Review: The Nekteck 480GB Thunderbolt 3 drive sidesteps Apple's flash storage pricing

Posted:
in General Discussion edited November 29
Thunderbolt was once limited to just a handful of device manufacturers, but in 2018, that number has grown a bit. AppleInsider talks about Nekteck's Thunderbolt 3 SSD after using it daily for about six months now.

Nekteck 480GB PCI-E SSD with 2018 MacBook Pro
Nekteck 480GB PCI-E SSD with 2018 MacBook Pro


Nearly everything on Apple's currently shipping Mac line has a Thunderbolt 3 port. While these ports can be used for USB 3.1 type C drives, if you've got the opportunity to attach faster storage, it can be worth it.

Before we delve too deeply into the performance, the Nekteck 480GB Thunderbolt 3 SSD that we're testing is a 480GB model, with a permanently attached Thunderbolt 3 cord that retails for $299. On the product page for the drive, manufacturer Nekteck claims that it provides up to 2300 megabytes per second read speed, and 1400 megabytes per second write speed. More on that in a bit, though.

The enclosure is designed to prevent casual removal of the media. To Disk Utility, it identifies as PCI-E storage. Nekteck is properly identified as the vendor in the macOS System Report.

And, we're going to say this straight away. We're not big fans of the permanently attached cable. While we're sure Nekteck customer support will deal with this in the case of breakage after a conversation we had with them asking about it, a socketed Thunderbolt 3 connection makes more sense to us from a user perspective.

The speed, and the heat

For the most part, Nekteck's advertised specs are in the ballpark. We were routinely seeing 2250 MB/sec reads, and 1171 MB/sec writes with timed data transfers, as well as the Blackmagic Disk Speed Test. This is refreshing in a drive industry that routinely far over-promises, and under-delivers.

In an artificially long test utilizing nearly the entire capacity of the drive, heat was a small issue. In an office at 20C, writing 100GB chunks of data for about an hour continuously saw the write speeds drop to 800MB/sec, with read speeds slightly falling to 2100 MB/sec. These aren't deal-breakers, though, and still more than enough to use the drive for ProRes 422, or 10-bit video workflows.

The Nekteck Thunderbolt 3 SSD isn't much bigger than an iPhone
The Nekteck Thunderbolt 3 SSD isn't much bigger than an iPhone


Under normal use patterns, the enclosure never gets more than slightly warm to the touch -- but it will get hot if you hammer on it for a long period of time. A non-contact infrared thermometer reported temperatures at the enclosure's surface of 28C after 15 minutes of constant writing and reading, with it hitting 36C after two hours. This is in comparison to the 39C that the upper row of keys in an i9 MacBook Pro can hit under load.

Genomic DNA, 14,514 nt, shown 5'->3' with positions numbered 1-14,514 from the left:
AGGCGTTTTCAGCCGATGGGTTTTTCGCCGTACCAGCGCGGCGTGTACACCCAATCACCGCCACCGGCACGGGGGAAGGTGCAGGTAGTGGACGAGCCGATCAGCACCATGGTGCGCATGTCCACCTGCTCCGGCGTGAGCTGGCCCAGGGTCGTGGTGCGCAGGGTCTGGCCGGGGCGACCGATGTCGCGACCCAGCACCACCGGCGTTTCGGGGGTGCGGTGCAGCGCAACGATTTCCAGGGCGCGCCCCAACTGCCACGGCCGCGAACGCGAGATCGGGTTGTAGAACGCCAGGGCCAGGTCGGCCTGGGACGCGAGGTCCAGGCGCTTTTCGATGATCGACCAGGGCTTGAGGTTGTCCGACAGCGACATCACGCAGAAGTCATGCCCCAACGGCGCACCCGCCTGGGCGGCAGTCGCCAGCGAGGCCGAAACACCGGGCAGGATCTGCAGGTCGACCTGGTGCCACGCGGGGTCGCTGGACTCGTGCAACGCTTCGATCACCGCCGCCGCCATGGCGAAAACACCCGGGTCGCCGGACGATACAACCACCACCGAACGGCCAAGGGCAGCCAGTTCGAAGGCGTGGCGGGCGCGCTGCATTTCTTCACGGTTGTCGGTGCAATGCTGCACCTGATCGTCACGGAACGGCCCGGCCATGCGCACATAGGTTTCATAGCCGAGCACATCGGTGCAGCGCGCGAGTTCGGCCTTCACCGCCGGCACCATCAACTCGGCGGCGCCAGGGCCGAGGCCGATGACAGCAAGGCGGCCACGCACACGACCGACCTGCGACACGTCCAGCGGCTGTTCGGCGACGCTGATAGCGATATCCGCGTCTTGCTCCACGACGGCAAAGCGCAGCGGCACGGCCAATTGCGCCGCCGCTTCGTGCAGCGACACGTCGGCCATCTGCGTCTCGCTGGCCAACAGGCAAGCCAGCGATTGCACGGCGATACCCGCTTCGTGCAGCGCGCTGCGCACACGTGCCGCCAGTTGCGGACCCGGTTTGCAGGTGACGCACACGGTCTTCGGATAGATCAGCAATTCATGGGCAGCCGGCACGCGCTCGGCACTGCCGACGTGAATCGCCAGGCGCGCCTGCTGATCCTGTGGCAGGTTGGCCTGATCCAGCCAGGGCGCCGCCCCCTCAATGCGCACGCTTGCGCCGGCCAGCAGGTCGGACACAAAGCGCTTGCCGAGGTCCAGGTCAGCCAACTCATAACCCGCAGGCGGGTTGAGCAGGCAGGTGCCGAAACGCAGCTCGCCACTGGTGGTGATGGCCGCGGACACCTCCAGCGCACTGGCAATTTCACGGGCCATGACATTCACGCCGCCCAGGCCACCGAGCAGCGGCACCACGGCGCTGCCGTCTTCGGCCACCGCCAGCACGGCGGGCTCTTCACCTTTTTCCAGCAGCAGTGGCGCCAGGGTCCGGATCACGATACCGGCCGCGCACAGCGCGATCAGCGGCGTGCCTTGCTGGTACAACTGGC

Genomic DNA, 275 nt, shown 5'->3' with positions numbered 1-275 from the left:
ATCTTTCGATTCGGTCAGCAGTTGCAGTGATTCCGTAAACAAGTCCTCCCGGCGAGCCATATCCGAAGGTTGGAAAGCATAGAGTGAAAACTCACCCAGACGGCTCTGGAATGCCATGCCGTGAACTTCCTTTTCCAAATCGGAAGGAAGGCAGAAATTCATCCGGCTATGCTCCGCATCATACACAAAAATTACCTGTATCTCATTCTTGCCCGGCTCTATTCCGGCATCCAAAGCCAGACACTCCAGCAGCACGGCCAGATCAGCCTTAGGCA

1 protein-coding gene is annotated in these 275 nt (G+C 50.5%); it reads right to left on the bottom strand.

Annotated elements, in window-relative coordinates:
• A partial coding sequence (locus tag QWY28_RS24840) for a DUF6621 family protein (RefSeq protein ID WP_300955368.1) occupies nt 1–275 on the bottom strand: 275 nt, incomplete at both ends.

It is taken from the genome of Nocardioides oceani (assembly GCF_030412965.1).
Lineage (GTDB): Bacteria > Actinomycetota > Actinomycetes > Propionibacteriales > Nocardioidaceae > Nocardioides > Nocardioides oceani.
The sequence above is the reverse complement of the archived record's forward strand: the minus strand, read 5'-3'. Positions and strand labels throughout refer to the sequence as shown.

Solid product, but not for everybody

Nekteck has been in business since 2014, and is more known for mobile accessories than Thunderbolt 3 drives. The company has just a handful of Thunderbolt 3 products, including a dock, a dual-display adapter, a few cables of assorted lengths, and this drive.

We had already purchased a few USB 3.1 type C drive enclosures from them for personal use before we saw the drive, so when the opportunity presented itself to review the SSD, we decided to take the chance. We're glad we did.

But, as with most high-speed Thunderbolt 3 drives, the cost per GB isn't low. Over the holiday weekend we saw the first sub-$100 SATA 3 1TB SSD with other models routinely at the $150 pricepoint -- this clearly out-performs that, but ignoring speed and minus "doorbuster" sales, the former at $0.15 per GB plus whatever the enclosure costs much less per GB than the $0.62 per GB that the Nekteck unit delivers.

How much the extra speed is worth is an exercise that the reader has already performed once, when deciding whether or not to buy flash storage from Apple at about a $1 premium per GB above the 128GB that's already included. That said, that Mac mini for $799 with no storage upgrade beyond the 128GB, plus the $299 for the Nekteck drive gives you 608GB of total storage, for $100 less in total.

Also, getting the drive to work on an older Thunderbolt machine is an extra expense. Apple's adapter is a bi-directional Thunderbolt 3 male to Thunderbolt 2 female one, so to get this to connect, you'd have to use a Thunderbolt 3 dock, adapted down to Thunderbolt 2, with the Nekteck drive connected downstream of the dock. If this is your workflow, consider just getting a USB 3.0 type A enclosure for a SATA 3 SSD and sacrifice speed for universal compatibility and a cheaper drive.

If you're looking for solidly performing and fast external storage specifically for newer gear for not too much money, AppleInsider recommends the Nekteck Thunderbolt 3 480GB drive and gives it a 4 out of 5 with the only real ding being the permanent, and short, cable.
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Comments

  • Reply 1 of 21
    entropysentropys Posts: 1,374member
    Thanks for this AppleInsider.
    While wear and tear on a carried around Nekteck would be a worry, would not a detachable cable cost more to buy? It might be a reasonable trade off for price if this was to permanently hang off the back of a Mac mini.
    watto_cobra
  • Reply 2 of 21
    Mike WuertheleMike Wuerthele Posts: 3,701administrator
    entropys said:
    Thanks for this AppleInsider.
    While wear and tear on a carried around Nekteck would be a worry, would not a detachable cable cost more to buy? It might be a reasonable trade off for price if this was to permanently hang off the back of a Mac mini.
    It's a tradeoff, of course, as are many things. I think I'd take that tradeoff, though, personally. As far as hanging off a mini goes, it shouldn't take that much abuse in that role.
    watto_cobra
  • Reply 3 of 21
    Mike, I wish you would give us a clear view of the cable-end in the photos you take, like:





    edited November 28 watto_cobra
  • Reply 4 of 21
    GG1GG1 Posts: 208member
    Mike, how would you compare this product to the 500 GB OWC Envoy Pro? (also TB3, slightly slower speed but 3 year warranty vs. 1 year; both permanently attached cables) The speed difference doesn't bother me. I won't be doing heavy video editing. I prioritize reliability, especially related to heat buildup.